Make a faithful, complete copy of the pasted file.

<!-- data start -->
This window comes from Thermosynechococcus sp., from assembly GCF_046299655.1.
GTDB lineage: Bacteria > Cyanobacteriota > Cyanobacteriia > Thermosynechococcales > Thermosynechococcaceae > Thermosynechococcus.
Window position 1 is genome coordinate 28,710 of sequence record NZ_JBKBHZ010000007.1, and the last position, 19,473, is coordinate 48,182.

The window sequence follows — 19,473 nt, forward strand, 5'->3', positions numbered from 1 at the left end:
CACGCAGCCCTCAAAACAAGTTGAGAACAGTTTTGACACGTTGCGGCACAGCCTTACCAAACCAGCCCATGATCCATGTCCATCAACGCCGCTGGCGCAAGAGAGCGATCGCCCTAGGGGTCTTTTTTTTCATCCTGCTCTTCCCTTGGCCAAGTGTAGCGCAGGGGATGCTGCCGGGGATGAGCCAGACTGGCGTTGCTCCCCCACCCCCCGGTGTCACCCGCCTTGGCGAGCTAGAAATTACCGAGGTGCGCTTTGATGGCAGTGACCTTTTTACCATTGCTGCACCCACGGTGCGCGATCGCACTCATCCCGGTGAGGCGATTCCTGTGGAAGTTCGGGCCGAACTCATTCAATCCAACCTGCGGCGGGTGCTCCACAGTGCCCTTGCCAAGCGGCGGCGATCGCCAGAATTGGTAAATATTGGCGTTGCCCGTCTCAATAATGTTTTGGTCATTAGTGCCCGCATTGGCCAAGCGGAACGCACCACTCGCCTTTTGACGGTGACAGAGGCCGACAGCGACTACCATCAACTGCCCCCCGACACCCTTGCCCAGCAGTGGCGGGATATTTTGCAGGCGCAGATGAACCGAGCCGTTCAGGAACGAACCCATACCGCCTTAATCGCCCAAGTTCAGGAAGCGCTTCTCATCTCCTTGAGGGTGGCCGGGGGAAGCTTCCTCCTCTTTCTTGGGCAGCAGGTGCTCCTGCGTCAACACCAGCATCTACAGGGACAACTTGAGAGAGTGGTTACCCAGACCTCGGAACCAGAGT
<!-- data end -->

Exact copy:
This window comes from Thermosynechococcus sp., from assembly GCF_046299655.1.
GTDB lineage: Bacteria > Cyanobacteriota > Cyanobacteriia > Thermosynechococcales > Thermosynechococcaceae > Thermosynechococcus.
Window position 1 is genome coordinate 28,710 of sequence record NZ_JBKBHZ010000007.1, and the last position, 19,473, is coordinate 48,182.

The window sequence follows — 19,473 nt, forward strand, 5'->3', positions numbered from 1 at the left end:
CACGCAGCCCTCAAAACAAGTTGAGAACAGTTTTGACACGTTGCGGCACAGCCTTACCAAACCAGCCCATGATCCATGTCCATCAACGCCGCTGGCGCAAGAGAGCGATCGCCCTAGGGGTCTTTTTTTTCATCCTGCTCTTCCCTTGGCCAAGTGTAGCGCAGGGGATGCTGCCGGGGATGAGCCAGACTGGCGTTGCTCCCCCACCCCCCGGTGTCACCCGCCTTGGCGAGCTAGAAATTACCGAGGTGCGCTTTGATGGCAGTGACCTTTTTACCATTGCTGCACCCACGGTGCGCGATCGCACTCATCCCGGTGAGGCGATTCCTGTGGAAGTTCGGGCCGAACTCATTCAATCCAACCTGCGGCGGGTGCTCCACAGTGCCCTTGCCAAGCGGCGGCGATCGCCAGAATTGGTAAATATTGGCGTTGCCCGTCTCAATAATGTTTTGGTCATTAGTGCCCGCATTGGCCAAGCGGAACGCACCACTCGCCTTTTGACGGTGACAGAGGCCGACAGCGACTACCATCAACTGCCCCCCGACACCCTTGCCCAGCAGTGGCGGGATATTTTGCAGGCGCAGATGAACCGAGCCGTTCAGGAACGAACCCATACCGCCTTAATCGCCCAAGTTCAGGAAGCGCTTCTCATCTCCTTGAGGGTGGCCGGGGGAAGCTTCCTCCTCTTTCTTGGGCAGCAGGTGCTCCTGCGTCAACACCAGCATCTACAGGGACAACTTGAGAGAGTGGTTACCCAGACCTCGGAACCAGAGT